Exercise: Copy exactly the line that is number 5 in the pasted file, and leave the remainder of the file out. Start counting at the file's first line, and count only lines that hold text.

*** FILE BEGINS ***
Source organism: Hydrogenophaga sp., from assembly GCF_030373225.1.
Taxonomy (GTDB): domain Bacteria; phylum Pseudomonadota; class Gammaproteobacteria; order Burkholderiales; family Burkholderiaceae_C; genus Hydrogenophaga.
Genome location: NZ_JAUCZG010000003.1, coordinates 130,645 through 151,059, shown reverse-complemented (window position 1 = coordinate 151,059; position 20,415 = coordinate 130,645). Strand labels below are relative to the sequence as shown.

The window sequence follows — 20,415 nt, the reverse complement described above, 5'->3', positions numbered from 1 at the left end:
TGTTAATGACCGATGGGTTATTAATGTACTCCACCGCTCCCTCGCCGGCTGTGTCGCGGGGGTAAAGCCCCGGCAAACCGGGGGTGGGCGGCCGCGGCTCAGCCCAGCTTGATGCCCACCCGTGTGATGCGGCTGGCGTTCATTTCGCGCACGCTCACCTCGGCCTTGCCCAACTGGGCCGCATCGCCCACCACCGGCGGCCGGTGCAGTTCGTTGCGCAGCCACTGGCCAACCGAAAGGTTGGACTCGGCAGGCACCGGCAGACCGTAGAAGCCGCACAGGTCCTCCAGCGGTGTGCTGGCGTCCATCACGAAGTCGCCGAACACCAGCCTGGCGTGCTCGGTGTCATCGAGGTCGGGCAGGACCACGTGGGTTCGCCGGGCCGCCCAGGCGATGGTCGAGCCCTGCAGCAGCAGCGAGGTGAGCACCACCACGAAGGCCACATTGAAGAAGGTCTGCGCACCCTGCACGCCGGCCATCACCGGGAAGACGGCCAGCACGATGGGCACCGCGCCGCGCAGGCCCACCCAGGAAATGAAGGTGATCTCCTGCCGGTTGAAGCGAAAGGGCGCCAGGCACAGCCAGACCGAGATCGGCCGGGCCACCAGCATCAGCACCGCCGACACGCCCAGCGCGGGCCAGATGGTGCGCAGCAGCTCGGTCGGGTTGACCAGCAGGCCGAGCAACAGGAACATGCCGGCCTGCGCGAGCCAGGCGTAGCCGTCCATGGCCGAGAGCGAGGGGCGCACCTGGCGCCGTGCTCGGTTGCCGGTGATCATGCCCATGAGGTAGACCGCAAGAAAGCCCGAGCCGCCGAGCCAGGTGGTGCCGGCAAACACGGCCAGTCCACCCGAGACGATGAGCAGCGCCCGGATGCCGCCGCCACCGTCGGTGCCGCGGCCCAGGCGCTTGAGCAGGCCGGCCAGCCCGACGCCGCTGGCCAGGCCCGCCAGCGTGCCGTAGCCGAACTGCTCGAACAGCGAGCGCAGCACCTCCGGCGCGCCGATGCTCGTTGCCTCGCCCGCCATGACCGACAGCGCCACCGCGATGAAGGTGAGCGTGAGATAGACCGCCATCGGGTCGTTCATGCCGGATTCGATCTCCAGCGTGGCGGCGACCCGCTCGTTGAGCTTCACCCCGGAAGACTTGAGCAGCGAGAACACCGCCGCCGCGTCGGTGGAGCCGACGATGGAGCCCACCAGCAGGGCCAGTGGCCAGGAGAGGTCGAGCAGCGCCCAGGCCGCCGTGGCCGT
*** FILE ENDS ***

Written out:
TGTTAATGACCGATGGGTTATTAATGTACTCCACCGCTCCCTCGCCGGCTGTGTCGCGGGGGTAAAGCCCCGGCAAACCGGGGGTGGGCGGCCGCGGCTCAGCCCAGCTTGATGCCCACCCGTGTGATGCGGCTGGCGTTCATTTCGCGCACGCTCACCTCGGCCTTGCCCAACTGGGCCGCATCGCCCACCACCGGCGGCCGGTGCAGTTCGTTGCGCAGCCACTGGCCAACCGAAAGGTTGGACTCGGCAGGCACCGGCAGACCGTAGAAGCCGCACAGGTCCTCCAGCGGTGTGCTGGCGTCCATCACGAAGTCGCCGAACACCAGCCTGGCGTGCTCGGTGTCATCGAGGTCGGGCAGGACCACGTGGGTTCGCCGGGCCGCCCAGGCGATGGTCGAGCCCTGCAGCAGCAGCGAGGTGAGCACCACCACGAAGGCCACATTGAAGAAGGTCTGCGCACCCTGCACGCCGGCCATCACCGGGAAGACGGCCAGCACGATGGGCACCGCGCCGCGCAGGCCCACCCAGGAAATGAAGGTGATCTCCTGCCGGTTGAAGCGAAAGGGCGCCAGGCACAGCCAGACCGAGATCGGCCGGGCCACCAGCATCAGCACCGCCGACACGCCCAGCGCGGGCCAGATGGTGCGCAGCAGCTCGGTCGGGTTGACCAGCAGGCCGAGCAACAGGAACATGCCGGCCTGCGCGAGCCAGGCGTAGCCGTCCATGGCCGAGAGCGAGGGGCGCACCTGGCGCCGTGCTCGGTTGCCGGTGATCATGCCCATGAGGTAGACCGCAAGAAAGCCCGAGCCGCCGAGCCAGGTGGTGCCGGCAAACACGGCCAGTCCACCCGAGACGATGAGCAGCGCCCGGATGCCGCCGCCACCGTCGGTGCCGCGGCCCAGGCGCTTGAGCAGGCCGGCCAGCCCGACGCCGCTGGCCAGGCCCGCCAGCGTGCCGTAGCCGAACTGCTCGAACAGCGAGCGCAGCACCTCCGGCGCGCCGATGCTCGTTGCCTCGCCCGCCATGACCGACAGCGCCACCGCGATGAAGGTGAGCGTGAGATAGACCGCCATCGGGTCGTTCATGCCGGATTCGATCTCCAGCGTGGCGGCGACCCGCTCGTTGAGCTTCACCCCGGAAGACTTGAGCAGCGAGAACACCGCCGCCGCGTCGGTGGAGCCGACGATGGAGCCCACCAGCAGGGCCAGTGGCCAGGAGAGGTCGAGCAGCGCCCAGGCCGCCGTGGCCGT